MM: This year you won the Agency of the Year title at the Slovenian Advertising Festival. How did you experience this confirmation of the value of your work?
Tina Slivnik: Being the Agency of the Year is a great confirmation by the Slovenian advertising profession that, as a team, we create good projects and have clients who trust us. Personally, I was most thrilled that several different projects we have implemented for different clients, got awarded. I would also like to point out that the awarded projects reflect the specificity and competitive advantages of our agency. In addition to, what we call the classical advertising profiles, in our agency, we have very talented professionals in product and technology innovation. This is particularly evident on projects like Union Red Ale Box and Volkswagen Pure Power. This victory is sweet especially because our agency was not at the top of festival rankings, ever before. This is, so to speak, our breakthrough year, coinciding with the agency’s 10th anniversary in the market.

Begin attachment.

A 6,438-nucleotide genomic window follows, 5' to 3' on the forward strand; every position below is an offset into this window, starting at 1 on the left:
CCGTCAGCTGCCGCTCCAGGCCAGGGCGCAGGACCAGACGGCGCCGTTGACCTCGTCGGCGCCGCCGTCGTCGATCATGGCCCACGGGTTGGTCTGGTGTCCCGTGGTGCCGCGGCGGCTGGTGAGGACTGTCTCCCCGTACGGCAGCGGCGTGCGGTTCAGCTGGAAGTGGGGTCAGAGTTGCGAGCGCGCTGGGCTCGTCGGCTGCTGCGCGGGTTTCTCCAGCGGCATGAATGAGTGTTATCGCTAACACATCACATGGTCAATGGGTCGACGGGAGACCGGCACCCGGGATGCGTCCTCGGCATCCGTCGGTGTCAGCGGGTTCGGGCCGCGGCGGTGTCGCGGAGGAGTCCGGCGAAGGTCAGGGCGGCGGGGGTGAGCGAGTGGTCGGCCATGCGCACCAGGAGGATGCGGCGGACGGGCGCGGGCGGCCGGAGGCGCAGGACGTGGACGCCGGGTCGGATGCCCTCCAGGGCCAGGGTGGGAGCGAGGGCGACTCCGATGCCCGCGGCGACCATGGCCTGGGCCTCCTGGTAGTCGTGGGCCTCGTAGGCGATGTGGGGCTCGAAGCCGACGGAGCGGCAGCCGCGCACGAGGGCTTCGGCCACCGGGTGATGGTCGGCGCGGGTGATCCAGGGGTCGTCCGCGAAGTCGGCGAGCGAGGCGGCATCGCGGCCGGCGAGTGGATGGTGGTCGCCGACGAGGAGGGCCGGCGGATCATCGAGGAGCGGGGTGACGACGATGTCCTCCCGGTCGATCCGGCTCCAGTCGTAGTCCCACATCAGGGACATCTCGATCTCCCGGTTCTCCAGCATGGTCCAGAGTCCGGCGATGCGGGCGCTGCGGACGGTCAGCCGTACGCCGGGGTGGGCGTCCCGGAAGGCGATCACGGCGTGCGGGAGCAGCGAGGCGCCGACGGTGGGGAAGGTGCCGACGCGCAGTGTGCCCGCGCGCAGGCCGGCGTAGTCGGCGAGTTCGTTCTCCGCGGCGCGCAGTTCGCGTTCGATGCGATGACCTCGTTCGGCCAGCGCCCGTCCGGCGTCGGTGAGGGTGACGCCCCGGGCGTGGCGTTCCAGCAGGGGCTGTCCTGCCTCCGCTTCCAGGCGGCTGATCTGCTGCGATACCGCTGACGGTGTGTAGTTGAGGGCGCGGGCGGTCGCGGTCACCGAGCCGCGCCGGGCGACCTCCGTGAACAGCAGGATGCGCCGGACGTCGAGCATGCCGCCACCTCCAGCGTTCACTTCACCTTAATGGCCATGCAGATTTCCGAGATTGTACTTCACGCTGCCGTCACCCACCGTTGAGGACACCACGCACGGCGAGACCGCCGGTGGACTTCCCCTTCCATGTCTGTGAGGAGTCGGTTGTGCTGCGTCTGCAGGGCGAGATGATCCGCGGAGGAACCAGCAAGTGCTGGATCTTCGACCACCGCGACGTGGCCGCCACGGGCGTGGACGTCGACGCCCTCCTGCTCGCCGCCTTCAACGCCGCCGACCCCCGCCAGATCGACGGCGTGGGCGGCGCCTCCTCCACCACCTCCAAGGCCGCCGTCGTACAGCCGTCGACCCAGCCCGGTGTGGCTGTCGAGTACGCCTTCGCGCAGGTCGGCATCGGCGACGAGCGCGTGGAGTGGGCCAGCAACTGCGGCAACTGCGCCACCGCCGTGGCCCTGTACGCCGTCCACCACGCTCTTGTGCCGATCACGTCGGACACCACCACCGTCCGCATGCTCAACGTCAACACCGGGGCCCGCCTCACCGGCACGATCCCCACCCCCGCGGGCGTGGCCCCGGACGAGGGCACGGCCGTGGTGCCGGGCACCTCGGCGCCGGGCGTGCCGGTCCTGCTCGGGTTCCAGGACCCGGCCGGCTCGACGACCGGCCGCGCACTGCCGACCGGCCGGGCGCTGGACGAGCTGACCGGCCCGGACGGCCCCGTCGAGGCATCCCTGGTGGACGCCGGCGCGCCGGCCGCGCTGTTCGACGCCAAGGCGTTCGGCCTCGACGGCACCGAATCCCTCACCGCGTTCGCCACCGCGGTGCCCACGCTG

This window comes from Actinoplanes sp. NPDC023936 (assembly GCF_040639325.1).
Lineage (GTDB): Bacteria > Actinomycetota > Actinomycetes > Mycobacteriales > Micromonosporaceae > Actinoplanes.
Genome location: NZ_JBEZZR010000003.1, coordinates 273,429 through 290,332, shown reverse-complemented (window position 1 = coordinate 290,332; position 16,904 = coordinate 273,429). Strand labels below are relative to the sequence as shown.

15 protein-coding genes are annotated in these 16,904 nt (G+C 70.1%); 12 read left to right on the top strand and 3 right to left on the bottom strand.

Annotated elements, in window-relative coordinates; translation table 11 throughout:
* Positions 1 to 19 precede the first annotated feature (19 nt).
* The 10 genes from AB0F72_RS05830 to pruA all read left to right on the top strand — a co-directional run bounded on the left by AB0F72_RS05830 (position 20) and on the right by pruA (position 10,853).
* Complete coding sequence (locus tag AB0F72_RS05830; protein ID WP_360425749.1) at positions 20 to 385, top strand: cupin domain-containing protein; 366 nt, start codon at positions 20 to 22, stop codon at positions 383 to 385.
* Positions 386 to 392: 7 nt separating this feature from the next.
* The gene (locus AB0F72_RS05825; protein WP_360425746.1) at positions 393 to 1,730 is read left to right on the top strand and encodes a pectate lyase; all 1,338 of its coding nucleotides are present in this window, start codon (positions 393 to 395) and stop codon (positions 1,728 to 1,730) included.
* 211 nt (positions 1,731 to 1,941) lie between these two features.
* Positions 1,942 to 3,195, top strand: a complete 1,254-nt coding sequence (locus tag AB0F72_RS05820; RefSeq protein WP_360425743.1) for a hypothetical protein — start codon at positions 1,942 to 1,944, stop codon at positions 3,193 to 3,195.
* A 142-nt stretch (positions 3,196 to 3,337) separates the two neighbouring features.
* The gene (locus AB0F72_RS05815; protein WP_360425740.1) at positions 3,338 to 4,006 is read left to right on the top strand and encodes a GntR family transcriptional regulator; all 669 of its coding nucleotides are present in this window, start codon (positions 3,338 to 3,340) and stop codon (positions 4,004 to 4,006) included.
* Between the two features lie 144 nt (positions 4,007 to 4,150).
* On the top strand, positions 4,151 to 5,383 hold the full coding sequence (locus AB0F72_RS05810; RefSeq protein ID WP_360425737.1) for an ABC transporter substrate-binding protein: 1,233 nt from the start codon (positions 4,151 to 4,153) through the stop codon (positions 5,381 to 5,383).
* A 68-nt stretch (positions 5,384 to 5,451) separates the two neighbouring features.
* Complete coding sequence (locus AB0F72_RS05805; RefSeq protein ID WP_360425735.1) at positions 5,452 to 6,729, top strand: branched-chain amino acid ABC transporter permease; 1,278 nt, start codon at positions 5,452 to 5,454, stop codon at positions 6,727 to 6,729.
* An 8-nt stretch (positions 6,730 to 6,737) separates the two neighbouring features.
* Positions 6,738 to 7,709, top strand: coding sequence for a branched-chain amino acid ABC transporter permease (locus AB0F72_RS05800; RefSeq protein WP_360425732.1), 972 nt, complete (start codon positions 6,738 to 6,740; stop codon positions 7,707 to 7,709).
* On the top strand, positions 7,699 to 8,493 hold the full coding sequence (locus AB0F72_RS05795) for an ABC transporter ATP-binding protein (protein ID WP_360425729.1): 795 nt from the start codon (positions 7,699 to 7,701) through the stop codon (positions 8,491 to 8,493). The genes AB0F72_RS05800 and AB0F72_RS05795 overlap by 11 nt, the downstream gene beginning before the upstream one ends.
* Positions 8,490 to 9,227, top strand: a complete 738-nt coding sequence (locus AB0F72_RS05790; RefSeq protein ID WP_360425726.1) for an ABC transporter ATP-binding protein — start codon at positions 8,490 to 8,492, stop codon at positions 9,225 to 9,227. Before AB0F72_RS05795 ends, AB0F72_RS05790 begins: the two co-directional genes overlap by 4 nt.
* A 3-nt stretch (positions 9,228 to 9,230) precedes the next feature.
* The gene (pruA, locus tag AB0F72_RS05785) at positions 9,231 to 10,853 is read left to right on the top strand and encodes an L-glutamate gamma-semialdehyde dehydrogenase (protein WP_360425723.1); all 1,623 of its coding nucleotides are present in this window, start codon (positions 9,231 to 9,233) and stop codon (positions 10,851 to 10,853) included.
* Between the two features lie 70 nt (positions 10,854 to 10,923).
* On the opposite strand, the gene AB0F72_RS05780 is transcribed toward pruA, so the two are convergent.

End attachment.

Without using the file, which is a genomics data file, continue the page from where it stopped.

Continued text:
MM: Is all that indeed worthy of the daily commute from Novo Mesto to Ljubljana? What is your drive?
Tina Slivnik: Haha. Ljubljana is not that far from Novo Mesto. What’s more, commuting is a pleasure when you have good company on the road. I am not the only girl from Dolenjska region in Agencija 101. And when you know that, in the Masterchef room of our agency, five liters of fresh Turkish coffee, Čokolino and ten sleepy, but smiling colleagues with whom I debate all of the biggest gossip and happenings in the Slovenian reality shows, await, everything becomes easier. Yep, we are not afraid to admit watching Ljebezen po domače and having Čokolino for breakfast together.
MM: What kind of projects do you most like to work on?
Tina Slivnik: First and foremost, I like projects in which we get clear goals from the client, a clear brief. And, of course, I love projects where we have the opportunity to create something new, “non-classical”, where our creative innovation comes to light. If both coincide, the joy in working is ensured. No matter what.